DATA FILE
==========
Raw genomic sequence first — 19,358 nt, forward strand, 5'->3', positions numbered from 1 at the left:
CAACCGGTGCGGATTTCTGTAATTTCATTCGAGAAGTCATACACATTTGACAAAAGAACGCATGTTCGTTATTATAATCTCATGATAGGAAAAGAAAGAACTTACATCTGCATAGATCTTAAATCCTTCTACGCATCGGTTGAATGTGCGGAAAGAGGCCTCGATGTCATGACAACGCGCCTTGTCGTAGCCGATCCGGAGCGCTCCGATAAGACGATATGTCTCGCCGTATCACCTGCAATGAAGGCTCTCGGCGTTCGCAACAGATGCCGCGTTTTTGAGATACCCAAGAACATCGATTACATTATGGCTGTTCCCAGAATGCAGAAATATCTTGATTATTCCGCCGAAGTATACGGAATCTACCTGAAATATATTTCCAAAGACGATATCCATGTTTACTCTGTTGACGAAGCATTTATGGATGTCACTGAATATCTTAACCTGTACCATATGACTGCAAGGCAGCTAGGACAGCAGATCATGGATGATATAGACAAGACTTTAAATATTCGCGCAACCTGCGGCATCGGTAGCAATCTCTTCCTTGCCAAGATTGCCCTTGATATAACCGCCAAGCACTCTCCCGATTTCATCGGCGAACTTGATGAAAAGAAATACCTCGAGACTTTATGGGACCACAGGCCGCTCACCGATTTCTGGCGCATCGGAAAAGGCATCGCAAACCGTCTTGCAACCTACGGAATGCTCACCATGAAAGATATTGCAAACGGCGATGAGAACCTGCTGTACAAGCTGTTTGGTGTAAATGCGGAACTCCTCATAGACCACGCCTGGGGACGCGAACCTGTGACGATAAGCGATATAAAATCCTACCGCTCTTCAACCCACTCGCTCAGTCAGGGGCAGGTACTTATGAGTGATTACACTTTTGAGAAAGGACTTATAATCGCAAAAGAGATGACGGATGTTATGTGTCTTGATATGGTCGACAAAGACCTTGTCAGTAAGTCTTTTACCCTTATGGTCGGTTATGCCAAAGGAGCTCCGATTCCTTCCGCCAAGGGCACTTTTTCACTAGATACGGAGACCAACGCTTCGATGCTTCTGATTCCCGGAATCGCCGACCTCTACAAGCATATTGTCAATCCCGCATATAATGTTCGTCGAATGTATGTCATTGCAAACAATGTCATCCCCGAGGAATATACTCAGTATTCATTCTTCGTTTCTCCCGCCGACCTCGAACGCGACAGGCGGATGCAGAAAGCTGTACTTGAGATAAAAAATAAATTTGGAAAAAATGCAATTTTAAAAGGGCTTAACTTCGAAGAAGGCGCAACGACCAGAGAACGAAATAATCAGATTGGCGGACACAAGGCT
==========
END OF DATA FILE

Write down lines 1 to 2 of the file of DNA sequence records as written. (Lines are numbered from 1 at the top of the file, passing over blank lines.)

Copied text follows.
Raw genomic sequence first — 19,358 nt, forward strand, 5'->3', positions numbered from 1 at the left:
CAACCGGTGCGGATTTCTGTAATTTCATTCGAGAAGTCATACACATTTGACAAAAGAACGCATGTTCGTTATTATAATCTCATGATAGGAAAAGAAAGAACTTACATCTGCATAGATCTTAAATCCTTCTACGCATCGGTTGAATGTGCGGAAAGAGGCCTCGATGTCATGACAACGCGCCTTGTCGTAGCCGATCCGGAGCGCTCCGATAAGACGATATGTCTCGCCGTATCACCTGCAATGAAGGCTCTCGGCGTTCGCAACAGATGCCGCGTTTTTGAGATACCCAAGAACATCGATTACATTATGGCTGTTCCCAGAATGCAGAAATATCTTGATTATTCCGCCGAAGTATACGGAATCTACCTGAAATATATTTCCAAAGACGATATCCATGTTTACTCTGTTGACGAAGCATTTATGGATGTCACTGAATATCTTAACCTGTACCATATGACTGCAAGGCAGCTAGGACAGCAGATCATGGATGATATAGACAAGACTTTAAATATTCGCGCAACCTGCGGCATCGGTAGCAATCTCTTCCTTGCCAAGATTGCCCTTGATATAACCGCCAAGCACTCTCCCGATTTCATCGGCGAACTTGATGAAAAGAAATACCTCGAGACTTTATGGGACCACAGGCCGCTCACCGATTTCTGGCGCATCGGAAAAGGCATCGCAAACCGTCTTGCAACCTACGGAATGCTCACCATGAAAGATATTGCAAACGGCGATGAGAACCTGCTGTACAAGCTGTTTGGTGTAAATGCGGAACTCCTCATAGACCACGCCTGGGGACGCGAACCTGTGACGATAAGCGATATAAAATCCTACCGCTCTTCAACCCACTCGCTCAGTCAGGGGCAGGTACTTATGAGTGATTACACTTTTGAGAAAGGACTTATAATCGCAAAAGAGATGACGGATGTTATGTGTCTTGATATGGTCGACAAAGACCTTGTCAGTAAGTCTTTTACCCTTATGGTCGGTTATGCCAAAGGAGCTCCGATTCCTTCCGCCAAGGGCACTTTTTCACTAGATACGGAGACCAACGCTTCGATGCTTCTGATTCCCGGAATCGCCGACCTCTACAAGCATATTGTCAATCCCGCATATAATGTTCGTCGAATGTATGTCATTGCAAACAATGTCATCCCCGAGGAATATACTCAGTATTCATTCTTCGTTTCTCCCGCCGACCTCGAACGCGACAGGCGGATGCAGAAAGCTGTACTTGAGATAAAAAATAAATTTGGAAAAAATGCAATTTTAAAAGGGCTTAACTTCGAAGAAGGCGCAACGACCAGAGAACGAAATAATCAGATTGGCGGACACAAGGCT